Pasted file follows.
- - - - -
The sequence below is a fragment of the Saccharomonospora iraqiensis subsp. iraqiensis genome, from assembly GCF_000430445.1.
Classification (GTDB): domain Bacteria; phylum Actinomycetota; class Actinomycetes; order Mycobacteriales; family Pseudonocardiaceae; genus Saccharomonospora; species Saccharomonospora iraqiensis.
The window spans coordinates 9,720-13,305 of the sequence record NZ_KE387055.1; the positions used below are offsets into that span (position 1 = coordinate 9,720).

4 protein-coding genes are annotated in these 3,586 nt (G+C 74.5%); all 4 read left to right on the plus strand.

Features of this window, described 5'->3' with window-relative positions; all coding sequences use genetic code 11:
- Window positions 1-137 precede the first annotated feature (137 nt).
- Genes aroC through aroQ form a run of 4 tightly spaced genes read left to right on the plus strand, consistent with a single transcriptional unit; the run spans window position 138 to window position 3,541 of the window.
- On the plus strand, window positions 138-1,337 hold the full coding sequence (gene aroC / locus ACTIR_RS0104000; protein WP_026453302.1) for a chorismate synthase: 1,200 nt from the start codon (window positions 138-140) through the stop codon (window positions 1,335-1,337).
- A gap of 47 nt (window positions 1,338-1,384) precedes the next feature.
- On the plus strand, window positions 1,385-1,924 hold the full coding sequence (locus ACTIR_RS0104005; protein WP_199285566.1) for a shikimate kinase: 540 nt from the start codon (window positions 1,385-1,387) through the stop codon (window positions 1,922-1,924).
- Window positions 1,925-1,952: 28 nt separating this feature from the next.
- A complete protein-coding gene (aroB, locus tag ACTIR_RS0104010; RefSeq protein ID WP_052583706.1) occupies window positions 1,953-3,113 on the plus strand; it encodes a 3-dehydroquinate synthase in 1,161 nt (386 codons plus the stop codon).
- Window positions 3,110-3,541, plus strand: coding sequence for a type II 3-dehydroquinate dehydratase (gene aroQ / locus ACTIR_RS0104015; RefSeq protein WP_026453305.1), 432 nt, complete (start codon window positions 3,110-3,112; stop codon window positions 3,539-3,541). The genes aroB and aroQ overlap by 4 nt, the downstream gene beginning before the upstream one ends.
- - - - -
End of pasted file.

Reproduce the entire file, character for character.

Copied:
The sequence below is a fragment of the Saccharomonospora iraqiensis subsp. iraqiensis genome, from assembly GCF_000430445.1.
Classification (GTDB): domain Bacteria; phylum Actinomycetota; class Actinomycetes; order Mycobacteriales; family Pseudonocardiaceae; genus Saccharomonospora; species Saccharomonospora iraqiensis.
The window spans coordinates 9,720-13,305 of the sequence record NZ_KE387055.1; the positions used below are offsets into that span (position 1 = coordinate 9,720).

4 protein-coding genes are annotated in these 3,586 nt (G+C 74.5%); all 4 read left to right on the plus strand.

Features of this window, described 5'->3' with window-relative positions; all coding sequences use genetic code 11:
- Window positions 1-137 precede the first annotated feature (137 nt).
- Genes aroC through aroQ form a run of 4 tightly spaced genes read left to right on the plus strand, consistent with a single transcriptional unit; the run spans window position 138 to window position 3,541 of the window.
- On the plus strand, window positions 138-1,337 hold the full coding sequence (gene aroC / locus ACTIR_RS0104000; protein WP_026453302.1) for a chorismate synthase: 1,200 nt from the start codon (window positions 138-140) through the stop codon (window positions 1,335-1,337).
- A gap of 47 nt (window positions 1,338-1,384) precedes the next feature.
- On the plus strand, window positions 1,385-1,924 hold the full coding sequence (locus ACTIR_RS0104005; protein WP_199285566.1) for a shikimate kinase: 540 nt from the start codon (window positions 1,385-1,387) through the stop codon (window positions 1,922-1,924).
- Window positions 1,925-1,952: 28 nt separating this feature from the next.
- A complete protein-coding gene (aroB, locus tag ACTIR_RS0104010; RefSeq protein ID WP_052583706.1) occupies window positions 1,953-3,113 on the plus strand; it encodes a 3-dehydroquinate synthase in 1,161 nt (386 codons plus the stop codon).
- Window positions 3,110-3,541, plus strand: coding sequence for a type II 3-dehydroquinate dehydratase (gene aroQ / locus ACTIR_RS0104015; RefSeq protein WP_026453305.1), 432 nt, complete (start codon window positions 3,110-3,112; stop codon window positions 3,539-3,541). The genes aroB and aroQ overlap by 4 nt, the downstream gene beginning before the upstream one ends.